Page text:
The Haitian capital has largely been destroyed in the most powerful earthquake to hit the country in more than 200 years.
Journalists from The Associated Press describe severe and widespread casualties after touring the streets of Port-au-Prince.
The damage is staggering even in a country accustomed to tragedy and disaster. AP reporters said the National Palace is a crumbled ruin and tens of thousands of people are homeless.
Many gravely injured people sit in the street, pleading for doctors many hours after the quake. In public squares thousands of people are singing hymns and holding hands.
The 7.0-magnitude quake struck at 4:53 p.m. Tuesday, leaving large numbers of people unaccounted for.
An aid official described "total disaster and chaos."
Communications were widely disrupted, making it impossible to get a clear picture of damage as powerful aftershocks shook a desperately poor country where many buildings are flimsy. Electricity was out in some places.
Karel Zelenka, a Catholic Relief Services representative in Port-au-Prince, told U.S. colleagues before phone service failed that "there must be thousands of people dead," according to a spokeswoman for the aid group Sara Fajardo.
"He reported that it was just total disaster and chaos, that there were clouds of dust surrounding Port-au-Prince," Fajardo said from the group's offices in Maryland.
The headquarters of the UN peacekeeping Mission in Haiti sustained "serious damage" in Tuesday's earthquake and a large number of UN personnel in Haiti are missing, the peacekeeping chief said late Tuesday.
Alain Le Roy in New York said other UN installations in the Caribbean nation were also damaged.
The executive director of Haitian Ministries for the Diocese of Norwich, Conn., Emily Smack, said she believed two of the organization's staff are trapped in their mission house, which partially collapsed during the earthquake.
Other buildings also were damaged and scientists said they expected "substantial" damage and casualties as powerful aftershocks shook the country.
The earthquake had a magnitude of 7.0 and was centred about 15 kilometres west of Port-au-Prince, the U.S. Geological Survey said.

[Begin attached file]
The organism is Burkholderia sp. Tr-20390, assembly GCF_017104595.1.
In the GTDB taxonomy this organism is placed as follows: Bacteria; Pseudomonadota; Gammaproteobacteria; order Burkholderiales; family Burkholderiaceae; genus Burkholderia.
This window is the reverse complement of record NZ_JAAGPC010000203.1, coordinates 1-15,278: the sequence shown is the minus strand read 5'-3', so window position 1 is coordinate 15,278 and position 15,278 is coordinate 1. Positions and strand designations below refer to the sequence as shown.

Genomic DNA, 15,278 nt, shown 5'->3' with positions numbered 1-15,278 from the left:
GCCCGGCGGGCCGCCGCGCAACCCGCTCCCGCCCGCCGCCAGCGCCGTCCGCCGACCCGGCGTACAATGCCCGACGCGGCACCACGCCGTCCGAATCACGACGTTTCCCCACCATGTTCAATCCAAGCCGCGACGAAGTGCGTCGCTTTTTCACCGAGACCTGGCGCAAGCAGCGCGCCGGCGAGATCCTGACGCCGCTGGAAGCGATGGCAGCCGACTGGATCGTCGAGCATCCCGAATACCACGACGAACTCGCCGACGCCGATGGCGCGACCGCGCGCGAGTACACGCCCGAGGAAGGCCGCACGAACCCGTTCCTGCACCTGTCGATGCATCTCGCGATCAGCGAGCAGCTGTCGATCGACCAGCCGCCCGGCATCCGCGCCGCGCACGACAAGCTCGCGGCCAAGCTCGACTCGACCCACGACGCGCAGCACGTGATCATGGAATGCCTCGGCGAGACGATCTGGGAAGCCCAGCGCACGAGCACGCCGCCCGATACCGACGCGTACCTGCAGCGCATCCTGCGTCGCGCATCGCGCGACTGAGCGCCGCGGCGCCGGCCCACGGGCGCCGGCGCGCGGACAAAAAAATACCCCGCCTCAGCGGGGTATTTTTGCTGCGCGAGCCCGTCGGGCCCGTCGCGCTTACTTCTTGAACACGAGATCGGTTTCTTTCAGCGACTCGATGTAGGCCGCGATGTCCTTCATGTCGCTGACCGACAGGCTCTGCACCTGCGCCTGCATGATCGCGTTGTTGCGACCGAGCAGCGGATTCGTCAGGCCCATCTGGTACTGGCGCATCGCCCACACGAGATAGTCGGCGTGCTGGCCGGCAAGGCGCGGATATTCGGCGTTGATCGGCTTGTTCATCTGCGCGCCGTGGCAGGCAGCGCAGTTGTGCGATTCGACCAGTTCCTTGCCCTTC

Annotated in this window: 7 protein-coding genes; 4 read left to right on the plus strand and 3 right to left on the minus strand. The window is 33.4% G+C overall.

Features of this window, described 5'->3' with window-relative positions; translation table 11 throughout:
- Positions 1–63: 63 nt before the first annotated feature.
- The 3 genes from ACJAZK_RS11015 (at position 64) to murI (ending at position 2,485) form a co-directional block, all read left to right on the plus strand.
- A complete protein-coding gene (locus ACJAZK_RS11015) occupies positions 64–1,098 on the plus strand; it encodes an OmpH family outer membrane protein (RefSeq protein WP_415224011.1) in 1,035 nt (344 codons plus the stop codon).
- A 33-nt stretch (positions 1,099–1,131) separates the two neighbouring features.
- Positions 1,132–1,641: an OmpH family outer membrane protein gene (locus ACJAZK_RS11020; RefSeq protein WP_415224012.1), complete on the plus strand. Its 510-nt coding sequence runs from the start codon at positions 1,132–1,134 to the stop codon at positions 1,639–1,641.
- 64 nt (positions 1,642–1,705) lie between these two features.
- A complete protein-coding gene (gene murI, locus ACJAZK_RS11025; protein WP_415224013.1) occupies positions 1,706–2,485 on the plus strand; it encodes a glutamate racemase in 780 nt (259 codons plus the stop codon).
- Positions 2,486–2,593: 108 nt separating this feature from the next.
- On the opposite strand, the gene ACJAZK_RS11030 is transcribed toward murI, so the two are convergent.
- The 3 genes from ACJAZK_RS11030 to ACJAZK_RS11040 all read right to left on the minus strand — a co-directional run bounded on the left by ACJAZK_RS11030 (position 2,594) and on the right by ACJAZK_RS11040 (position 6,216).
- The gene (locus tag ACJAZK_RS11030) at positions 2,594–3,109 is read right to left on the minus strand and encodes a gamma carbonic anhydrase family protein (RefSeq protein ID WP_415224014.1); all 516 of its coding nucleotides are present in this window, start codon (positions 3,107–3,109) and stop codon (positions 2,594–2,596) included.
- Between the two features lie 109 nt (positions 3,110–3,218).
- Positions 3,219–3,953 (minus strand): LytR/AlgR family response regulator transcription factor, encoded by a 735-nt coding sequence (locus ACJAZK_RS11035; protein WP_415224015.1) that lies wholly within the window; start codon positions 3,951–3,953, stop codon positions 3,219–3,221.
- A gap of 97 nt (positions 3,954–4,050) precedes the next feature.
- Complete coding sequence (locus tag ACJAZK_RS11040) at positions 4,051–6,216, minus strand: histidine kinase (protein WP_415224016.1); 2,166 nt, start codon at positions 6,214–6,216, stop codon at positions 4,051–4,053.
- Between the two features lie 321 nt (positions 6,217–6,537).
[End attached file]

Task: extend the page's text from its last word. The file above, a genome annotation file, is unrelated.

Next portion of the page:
It had a depth of eight kilometres and was the largest quake recorded in the area, said Dale Grant, an analyst with the U.S. agency. The last major quake was a magnitude-6.7 temblor in 1984.
Weather conditions were generally quiet at the time of the quake. A mostly sunny sky with temperatures around 25 C to 30 C were reported.
An Associated Press videographer saw the wrecked hospital in Petionville, a hillside Port-au-Prince district that is home to many diplomats and wealthy Haitians. Elsewhere, a U.S. government official reported seeing houses that had tumbled into a ravine.
Raymond Joseph, Haiti's ambassador to the U.S., said from his Washington, D. C., office that he spoke to President Rene Preval's chief of staff, Fritz Longchamp, just after the quake hit.
He said Longchamp told him that "buildings were crumbling right and left" near the national palace. He said he has not been able to get through by phone to Haiti since.
Don Blakeman, an analyst at the USGS in Golden, Colo., said such a strong quake carried the potential for widespread damage.
"I think we are going to see substantial damage and casualties," he said. The quake was felt in the Dominican Republic, which shares a border with Haiti on the island of Hispaniola. Some panicked residents in the capital of Santo Domingo fled from their shaking homes.
In eastern Cuba, houses shook but no major damage was immediately reported.
"We felt it very strongly and I would say for a long time," said Msgr. Dionisio Garcia, archbishop of Santiago. "We had time to evacuate."